• $\begingroup$ By the way, an interesting way to think of more general quasi-coherent sheaves as geometric objects is with $\mathbf{A}^1$-linear Picard stacks (and higer Picard stacks). $\endgroup$ – Jonathan Wise Dec 6 '09 at 18:20
  • $\begingroup$ If the canonical map Hom(N,A)⊗B → Hom(N,B) is an isomorphism for all A-algebras B, this is true in particular for A-algebras of the type A⊕T for some A-module T, so it is true for Hom(N,A)⊗T → Hom(N,T). Exactness of Hom(N,T) for variable T is equivalent to N projective. $\endgroup$ – user2035 Dec 6 '09 at 19:24
  • $\begingroup$ I think Corollary 2 of the article "Nitsure, Nitin: Representability of Hom implies flatness. Proc. Indian Acad. Sci. Math. Sci. 114 (2004), no. 1, 7–14" gives a proof in the case $A$ is noetherian. (He considers the functor on all schemes as in EGA but I think the proof should also work for the functor restricted to affine schemes.) $\endgroup$ – ulrich Jun 15 '11 at 12:27

Say X is a scheme and E is an $\mathbf{A}^1$-linear scheme over X (a group scheme over X with an action of the sheaf of rings $\mathbf{A}^1$). You are asking when it is possible for E to be quasi-coherent. If E is quasi-coherent and of finite type then it admits a surjection from a finite dimensional vector space F over X. For any point $e \in E$,

$\dim_{p(e)} E + \dim_e F = \dim_{p(e)} F$.

This implies that if the dimension of a fiber of E over X jumps, the dimension of the corresponding fiber of F over E must drop, which is impossible.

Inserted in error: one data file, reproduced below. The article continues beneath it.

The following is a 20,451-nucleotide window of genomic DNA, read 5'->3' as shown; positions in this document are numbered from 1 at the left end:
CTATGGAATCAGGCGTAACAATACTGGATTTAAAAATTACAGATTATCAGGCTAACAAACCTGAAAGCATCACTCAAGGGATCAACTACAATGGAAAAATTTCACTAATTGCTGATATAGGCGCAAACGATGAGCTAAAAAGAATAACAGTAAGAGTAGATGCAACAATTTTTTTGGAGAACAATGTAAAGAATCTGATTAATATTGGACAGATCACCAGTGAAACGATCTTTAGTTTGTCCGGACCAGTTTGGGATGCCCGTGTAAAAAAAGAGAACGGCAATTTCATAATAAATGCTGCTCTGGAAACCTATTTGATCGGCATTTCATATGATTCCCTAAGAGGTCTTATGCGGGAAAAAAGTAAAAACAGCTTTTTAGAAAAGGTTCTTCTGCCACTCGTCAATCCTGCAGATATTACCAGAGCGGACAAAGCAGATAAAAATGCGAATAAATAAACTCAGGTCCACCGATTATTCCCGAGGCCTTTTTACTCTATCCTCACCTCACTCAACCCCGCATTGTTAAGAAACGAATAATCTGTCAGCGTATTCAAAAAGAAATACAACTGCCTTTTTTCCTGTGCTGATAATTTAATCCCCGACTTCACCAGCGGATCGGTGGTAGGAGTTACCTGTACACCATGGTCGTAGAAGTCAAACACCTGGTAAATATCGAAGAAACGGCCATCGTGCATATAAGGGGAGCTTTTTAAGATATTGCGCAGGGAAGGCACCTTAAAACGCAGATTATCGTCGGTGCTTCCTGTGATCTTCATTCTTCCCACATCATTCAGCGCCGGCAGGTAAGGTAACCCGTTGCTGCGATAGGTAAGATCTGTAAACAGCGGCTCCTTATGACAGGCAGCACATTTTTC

• $\begingroup$ This is a nice partial answer; I wonder how one could go about proving (rather than assuming) that the representing scheme $E$ would have to be of finite type... $\endgroup$ – Andrew Critch Dec 6 '09 at 11:07

Suppose the functor is represented by some scheme $G$, let $e\colon\mathrm{Spec}(A)\to G$ be the zero section. As in your previous question, EGA IV, 8.14.2 shows that $G$ is locally of finite presentation over $A$, and the infinitesimal criterion shows that $G$ is smooth over $A$. Therefore, $\Omega^1\_{G/A}$ is a locally free $\mathcal O_G$-module of finite rank, so $e^\*\Omega^1\_{G/A}$ is a projective $A$-module of finite rank, hence $\mathrm{Hom}(e^\*\Omega^1\_{G/A},A)$ is as well. On the other hand, $\mathrm{Hom}(e^\*\Omega^1\_{G/A},A)$ is the $A$-valued points of the Lie algebra of $G$, so can be computed as $\ker(A[T]/(T^2)\otimes M\to A\otimes M)$, and this is isomorphic to $M$. (Check that this is actually an isomorphism of $A$-modules.)